If I’ve heard it once, I’ve heard it a thousand times: You’re single most important source of new business should be your sphere of influence. I’m sure you’ve heard it too. But is it true? I say no, and I’ll tell you why. There are two basic schools of thought when it comes to sphere of influence marketing, and I am in the latter school, but only after having first tried the former.
Traditional Model: SOI as primary source of future business.
Many agents and probably inspired by many trainers who didn’t have any better alternative to offer, consider SOI marketing to be the bread and butter of building a successful real estate practice. By that I mean that your sphere is to be carefully cultivated, and marketed to on a regular basis because from it flows all of your future business.
I believe that there are some serious problems with this philosophical approach to your sphere. First, at least for me, is that I consider my friends my extended family. I hope they see me as enough of a friend to refer business to me, without having to be constantly hounded and marketed to. Whenever I get a marketing piece from an acquaintance, I feel managed and not connected. It moves the relational ball the wrong way down the field for me.
Shortly after starting real estate, at the advice of all the experts, I began systematically writing, calling, emailing, direct mailing, and (let’s be honest) managing my network of friends and family. I noticed a very palpable cooling of my relationship with several people, because while good intentioned as it may have been, I was dropping the relational ball.
No, dropping it would have been preferable. I was actually moving it the other way down the field. I was subtly communicating to my friends a lack of trust by having to continually remind them I wanted their referrals. What would you think of a relationship where your partner was constantly asking you if you loved them? Or worse yet, if they attempted to quantify what that measure of love was — an action on their part.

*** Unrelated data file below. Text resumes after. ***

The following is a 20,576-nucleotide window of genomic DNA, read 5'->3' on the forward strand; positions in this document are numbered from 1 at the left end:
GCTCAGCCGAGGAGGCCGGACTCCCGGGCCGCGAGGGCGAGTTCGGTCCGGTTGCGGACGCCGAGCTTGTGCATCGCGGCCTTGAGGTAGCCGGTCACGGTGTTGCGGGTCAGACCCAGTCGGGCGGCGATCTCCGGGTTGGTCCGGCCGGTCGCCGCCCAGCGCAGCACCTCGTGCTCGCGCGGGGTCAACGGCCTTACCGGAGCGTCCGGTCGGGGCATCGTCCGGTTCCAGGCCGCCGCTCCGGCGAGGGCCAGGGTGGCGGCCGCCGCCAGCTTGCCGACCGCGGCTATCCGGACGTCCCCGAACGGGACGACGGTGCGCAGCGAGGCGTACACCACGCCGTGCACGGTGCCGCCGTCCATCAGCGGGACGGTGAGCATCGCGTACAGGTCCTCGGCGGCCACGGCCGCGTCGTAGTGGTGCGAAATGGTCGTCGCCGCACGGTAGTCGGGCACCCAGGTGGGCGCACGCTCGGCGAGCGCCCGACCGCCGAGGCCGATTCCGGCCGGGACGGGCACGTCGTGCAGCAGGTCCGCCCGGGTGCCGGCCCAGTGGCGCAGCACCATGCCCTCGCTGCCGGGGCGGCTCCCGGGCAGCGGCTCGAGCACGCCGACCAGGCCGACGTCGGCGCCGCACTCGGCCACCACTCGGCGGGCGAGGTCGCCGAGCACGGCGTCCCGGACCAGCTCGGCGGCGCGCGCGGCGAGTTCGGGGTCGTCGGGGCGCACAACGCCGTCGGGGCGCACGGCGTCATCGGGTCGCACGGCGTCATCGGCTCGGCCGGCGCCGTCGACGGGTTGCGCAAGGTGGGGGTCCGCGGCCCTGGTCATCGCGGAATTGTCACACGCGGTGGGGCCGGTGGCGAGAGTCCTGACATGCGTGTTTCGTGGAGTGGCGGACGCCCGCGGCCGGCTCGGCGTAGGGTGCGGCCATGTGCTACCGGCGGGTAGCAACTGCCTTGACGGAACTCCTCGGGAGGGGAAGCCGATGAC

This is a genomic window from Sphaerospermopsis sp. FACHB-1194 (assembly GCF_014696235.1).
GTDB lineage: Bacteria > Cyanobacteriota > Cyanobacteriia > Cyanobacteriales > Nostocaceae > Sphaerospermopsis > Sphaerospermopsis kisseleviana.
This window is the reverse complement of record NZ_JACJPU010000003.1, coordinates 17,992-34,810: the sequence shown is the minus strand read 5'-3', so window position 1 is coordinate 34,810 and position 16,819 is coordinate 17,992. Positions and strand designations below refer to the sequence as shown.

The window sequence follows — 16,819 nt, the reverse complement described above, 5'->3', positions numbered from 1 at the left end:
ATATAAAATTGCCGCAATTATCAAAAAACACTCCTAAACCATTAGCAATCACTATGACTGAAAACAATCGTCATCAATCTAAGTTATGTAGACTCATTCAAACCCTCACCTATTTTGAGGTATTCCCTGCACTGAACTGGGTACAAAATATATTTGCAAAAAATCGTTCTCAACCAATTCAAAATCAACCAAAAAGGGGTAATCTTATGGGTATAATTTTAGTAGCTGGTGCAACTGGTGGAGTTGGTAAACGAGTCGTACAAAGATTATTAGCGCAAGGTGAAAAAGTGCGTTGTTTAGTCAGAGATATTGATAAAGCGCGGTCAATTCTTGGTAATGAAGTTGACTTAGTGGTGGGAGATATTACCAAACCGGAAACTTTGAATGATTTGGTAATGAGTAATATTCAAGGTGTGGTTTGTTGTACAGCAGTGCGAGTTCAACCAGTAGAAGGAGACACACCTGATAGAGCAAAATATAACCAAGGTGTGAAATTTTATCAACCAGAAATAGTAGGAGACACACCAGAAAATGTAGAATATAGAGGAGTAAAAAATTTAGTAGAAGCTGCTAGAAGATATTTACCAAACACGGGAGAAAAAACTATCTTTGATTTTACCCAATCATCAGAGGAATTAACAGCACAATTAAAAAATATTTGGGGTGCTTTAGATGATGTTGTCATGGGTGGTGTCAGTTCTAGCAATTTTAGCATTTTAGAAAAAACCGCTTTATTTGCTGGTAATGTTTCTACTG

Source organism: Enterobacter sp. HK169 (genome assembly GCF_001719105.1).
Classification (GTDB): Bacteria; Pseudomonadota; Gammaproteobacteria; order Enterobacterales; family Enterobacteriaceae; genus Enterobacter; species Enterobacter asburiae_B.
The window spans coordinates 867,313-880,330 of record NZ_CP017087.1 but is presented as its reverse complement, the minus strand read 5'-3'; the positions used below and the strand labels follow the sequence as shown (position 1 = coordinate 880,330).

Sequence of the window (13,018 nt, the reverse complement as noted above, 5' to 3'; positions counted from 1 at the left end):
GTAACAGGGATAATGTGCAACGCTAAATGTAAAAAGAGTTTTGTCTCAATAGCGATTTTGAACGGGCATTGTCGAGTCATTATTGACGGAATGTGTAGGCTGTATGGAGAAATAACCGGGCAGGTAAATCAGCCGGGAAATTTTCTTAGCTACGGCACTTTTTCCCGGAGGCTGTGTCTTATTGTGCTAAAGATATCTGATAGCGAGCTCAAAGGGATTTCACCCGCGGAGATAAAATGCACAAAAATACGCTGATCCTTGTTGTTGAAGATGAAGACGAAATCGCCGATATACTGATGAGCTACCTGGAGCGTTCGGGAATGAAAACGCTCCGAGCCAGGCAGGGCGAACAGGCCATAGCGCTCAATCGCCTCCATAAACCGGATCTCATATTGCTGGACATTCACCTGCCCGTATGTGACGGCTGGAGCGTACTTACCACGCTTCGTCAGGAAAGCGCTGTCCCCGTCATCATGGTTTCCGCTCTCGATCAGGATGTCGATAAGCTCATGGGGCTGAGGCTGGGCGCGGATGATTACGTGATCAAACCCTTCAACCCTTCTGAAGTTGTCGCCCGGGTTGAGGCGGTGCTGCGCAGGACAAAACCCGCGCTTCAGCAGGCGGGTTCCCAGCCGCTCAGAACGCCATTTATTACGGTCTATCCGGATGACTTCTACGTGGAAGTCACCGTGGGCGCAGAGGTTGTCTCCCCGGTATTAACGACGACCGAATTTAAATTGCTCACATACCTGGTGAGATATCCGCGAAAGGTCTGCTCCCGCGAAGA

It always felt a tiny bit dirty and manipulative making those calls and acting as if they were spontaneous and heart-felt when they were checking the block on my scheduled followup. My friends were talking to me openly and without underlying motive, while I was “working the sphere”. Not cool.
One day I was walking in a crowded store and I happened to notice one of my sphere at a distance moving my direction. I glanced away before being seen and I noticed in my peripheral vision they made a move to avoid me when they recognized me. They were right, and I was wrong. That was a wake-up call because it confirmed to me that what I truly felt in my heart was right, even if it meant that the experts were wrong.
But set aside the relational aspect completely. Let’s assume that you can look yourself in the mirror doing traditional SOI marketing. There are some other reasons that SOI can never be the primary source of business for anyone who wants to be more than a low producing agent. Let’s look at the numbers.
Hundreds of studies have been conducted on social networks. One of the most popular was by famous author and columnist, Malcolm Gladwell. In his best selling book, The Tipping Point, he explains that our social networks increase in size as we age, and that the average number of acquaintances at age 40-50 is 39.
Now let’s imagine that in your typical network of 39 people who know you, love you, and would do business with you, that 5% of them will either buy or sell a home this year. That’s the national average. That means that if you were to get all of their business, it would amount to only 2 deals per year.
“But,” you may be thinking, “what about the people they know?” If all of them know 39 people, and they trusted their mutual friends enough to refer you all that business, we are talking about a total potential of 76 transactions. But let’s be honest here.